The Effect of Absorption Systems on Cosmic Reionization

Marcelo A. Alvarez11affiliation: Canadian Institute for Theoretical Astrophysics, University of Toronto, 60 St.George St., Toronto, ON M5S 3H8, Canada and Tom Abel22affiliation: Kavli Institute for Particle Astrophysics and Cosmology, Stanford University, Menlo Park, CA 94025, USA malvarez@cita.utoronto.ca

We use large-scale simulations to investigate the morphology of reionization during the final, overlap phase. Our method uses an efficient three-dimensional smoothing technique which takes into account the finite mean free path due to absorption systems, , by only smoothing over scales . The large dynamic range of our calculations is necessary to resolve the neutral patches left at the end of reionization within a representative volume; we find that simulation volumes exceeding several hundred Mpc on a side are necessary in order to properly model reionization when the neutral fraction is . Our results indicate a strong dependence of percolation morphology on a large and uncertain region of model parameter space. The single most important parameter is the mean free path to absorption systems, which serve as opaque barriers to ionizing radiation. If these absorption systems were as abundant as some realistic estimates indicate, the spatial structure of the overlap phase is considerably more complex than previously predicted. In view of the lack of constraints on the mean free path at the highest redshifts, current theories that do not include absorption by Lyman-limit systems, and in particular three-dimensional simulations, may underestimate the abundance of neutral clouds at the end of reionization. This affects predictions for the 21 cm signal associated with reionization, interpretation of absorption features in quasar spectra at , the connection between reionization and the local universe, and constraints on the patchiness and duration of reionization from temperature fluctuations measured in the cosmic microwave background arising from the kinetic Sunyaev-Zel’dovich effect.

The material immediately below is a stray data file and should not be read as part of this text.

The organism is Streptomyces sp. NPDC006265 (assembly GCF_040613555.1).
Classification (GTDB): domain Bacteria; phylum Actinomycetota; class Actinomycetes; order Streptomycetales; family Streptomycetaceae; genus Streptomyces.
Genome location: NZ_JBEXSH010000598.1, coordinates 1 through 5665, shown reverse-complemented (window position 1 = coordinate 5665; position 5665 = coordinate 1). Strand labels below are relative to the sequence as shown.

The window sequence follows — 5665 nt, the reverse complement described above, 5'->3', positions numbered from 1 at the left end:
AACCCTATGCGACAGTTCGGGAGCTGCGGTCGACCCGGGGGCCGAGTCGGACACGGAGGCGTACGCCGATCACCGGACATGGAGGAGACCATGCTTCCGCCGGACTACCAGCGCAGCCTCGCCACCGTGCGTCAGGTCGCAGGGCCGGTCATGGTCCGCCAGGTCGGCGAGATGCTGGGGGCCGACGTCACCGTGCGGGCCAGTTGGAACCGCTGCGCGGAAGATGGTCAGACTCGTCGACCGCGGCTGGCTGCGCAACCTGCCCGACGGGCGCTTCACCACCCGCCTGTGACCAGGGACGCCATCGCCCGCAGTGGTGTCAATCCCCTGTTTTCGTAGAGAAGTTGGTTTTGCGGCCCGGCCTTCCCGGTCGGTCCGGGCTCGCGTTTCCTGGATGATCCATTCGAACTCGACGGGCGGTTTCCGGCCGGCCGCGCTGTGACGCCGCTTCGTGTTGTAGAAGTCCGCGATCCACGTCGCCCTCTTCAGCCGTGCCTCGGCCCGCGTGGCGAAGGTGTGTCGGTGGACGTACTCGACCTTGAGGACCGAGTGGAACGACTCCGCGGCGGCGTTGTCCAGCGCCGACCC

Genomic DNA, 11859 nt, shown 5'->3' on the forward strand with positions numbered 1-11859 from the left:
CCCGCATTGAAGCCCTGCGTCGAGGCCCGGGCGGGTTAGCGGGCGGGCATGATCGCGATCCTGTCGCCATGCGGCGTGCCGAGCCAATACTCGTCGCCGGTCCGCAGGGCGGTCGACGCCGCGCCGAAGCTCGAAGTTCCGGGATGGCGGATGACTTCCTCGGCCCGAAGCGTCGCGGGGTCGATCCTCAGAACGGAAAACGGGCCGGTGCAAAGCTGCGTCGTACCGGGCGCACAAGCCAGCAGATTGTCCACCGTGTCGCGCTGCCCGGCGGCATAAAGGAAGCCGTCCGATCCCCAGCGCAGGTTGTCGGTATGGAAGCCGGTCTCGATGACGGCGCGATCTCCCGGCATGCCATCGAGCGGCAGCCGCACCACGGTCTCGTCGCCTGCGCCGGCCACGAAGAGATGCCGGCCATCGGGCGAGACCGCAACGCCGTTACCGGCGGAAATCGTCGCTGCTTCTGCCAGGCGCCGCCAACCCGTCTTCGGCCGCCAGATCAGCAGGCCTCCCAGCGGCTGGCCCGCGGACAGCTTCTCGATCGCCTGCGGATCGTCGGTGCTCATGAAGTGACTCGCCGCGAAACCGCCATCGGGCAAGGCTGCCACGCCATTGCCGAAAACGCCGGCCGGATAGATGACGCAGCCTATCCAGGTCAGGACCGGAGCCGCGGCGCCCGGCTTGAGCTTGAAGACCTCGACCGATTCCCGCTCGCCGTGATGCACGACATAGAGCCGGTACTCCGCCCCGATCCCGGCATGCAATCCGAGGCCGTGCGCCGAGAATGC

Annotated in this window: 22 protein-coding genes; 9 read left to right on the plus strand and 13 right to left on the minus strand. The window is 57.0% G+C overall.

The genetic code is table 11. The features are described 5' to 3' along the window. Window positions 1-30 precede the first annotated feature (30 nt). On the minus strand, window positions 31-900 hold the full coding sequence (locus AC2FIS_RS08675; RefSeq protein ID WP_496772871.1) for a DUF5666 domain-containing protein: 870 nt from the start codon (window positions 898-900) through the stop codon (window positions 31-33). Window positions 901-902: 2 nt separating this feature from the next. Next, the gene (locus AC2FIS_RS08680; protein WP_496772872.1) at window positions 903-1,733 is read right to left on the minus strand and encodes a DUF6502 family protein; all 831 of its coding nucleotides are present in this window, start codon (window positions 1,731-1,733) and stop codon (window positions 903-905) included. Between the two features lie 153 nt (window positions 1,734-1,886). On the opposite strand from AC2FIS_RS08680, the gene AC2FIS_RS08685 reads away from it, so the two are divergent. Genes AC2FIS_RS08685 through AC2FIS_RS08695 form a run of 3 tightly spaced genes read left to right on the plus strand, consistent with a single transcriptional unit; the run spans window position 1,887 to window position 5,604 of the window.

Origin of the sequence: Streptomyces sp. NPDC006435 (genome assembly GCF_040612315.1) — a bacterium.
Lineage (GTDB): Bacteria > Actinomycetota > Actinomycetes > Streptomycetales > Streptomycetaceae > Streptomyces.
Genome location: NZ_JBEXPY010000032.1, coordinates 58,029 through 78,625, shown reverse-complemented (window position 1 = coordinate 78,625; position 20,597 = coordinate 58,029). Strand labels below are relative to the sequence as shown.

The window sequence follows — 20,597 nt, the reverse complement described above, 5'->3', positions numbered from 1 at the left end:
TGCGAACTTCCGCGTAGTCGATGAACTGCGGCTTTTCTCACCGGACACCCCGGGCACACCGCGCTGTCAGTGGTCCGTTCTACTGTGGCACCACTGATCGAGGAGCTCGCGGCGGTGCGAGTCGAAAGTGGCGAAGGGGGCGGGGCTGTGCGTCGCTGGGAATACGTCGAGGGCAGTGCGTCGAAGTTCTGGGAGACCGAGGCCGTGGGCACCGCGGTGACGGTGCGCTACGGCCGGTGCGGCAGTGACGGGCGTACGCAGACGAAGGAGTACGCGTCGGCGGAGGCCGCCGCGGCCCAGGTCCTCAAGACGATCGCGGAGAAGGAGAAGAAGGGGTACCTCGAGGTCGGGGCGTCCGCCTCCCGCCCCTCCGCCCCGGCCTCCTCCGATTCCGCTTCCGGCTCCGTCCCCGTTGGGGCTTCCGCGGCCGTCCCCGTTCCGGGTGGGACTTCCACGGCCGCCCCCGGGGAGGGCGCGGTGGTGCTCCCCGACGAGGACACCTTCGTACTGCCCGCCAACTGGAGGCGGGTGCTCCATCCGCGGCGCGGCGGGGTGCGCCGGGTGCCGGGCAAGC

Subject headings:
cosmology: theory — dark ages, reionization, first stars — intergalactic medium

1. Introduction

On scales relevant to the large-scale structure of reionization – hundreds of Mpc – numerical calculations cannot self-consistently track all the sources and sinks of ionizing radiation. Resolving the IGM on the small scales relevant to QSO absorption systems optically-thick at the Lyman edge, also known as Lyman limit systems (e.g., Weyman et al., 1981; Tytler, 1982; Mo & Miralda-Escudé, 1996), is particularly difficult. These absorption systems were likely to have impeded the progress of reionization (e.g., Miralda-Escudé et al., 2000; Gnedin & Fan, 2006).

What are likely values for the comoving absorption system mean free path at the end of reionization, ? Prochaska et al. (2009) determined the abundance of Lyman-limit absorption systems, , over the redshift range , which translates into a comoving mean free path of Mpc at . This dependence on redshift is steeper than reported previously (e.g., Storrie-Lombardi et al., 1994), and implies . However, Songaila & Cowie (2010) extended the constraints out to , finding a much shallower dependence, , with a measurement of  Mpc at . Comparison of the absorption spectra and hydrodynamic simulations can also constrain , with Bolton & Haehnelt (2007b) reporting Mpc at . The evolution of the mean free path at leaves open a wide range of possible values during the reionization epoch, from several to hundreds of Mpc. Our goal is to determine the sensitivity of the history and morphology of reionization to this wide range of possible mean free paths.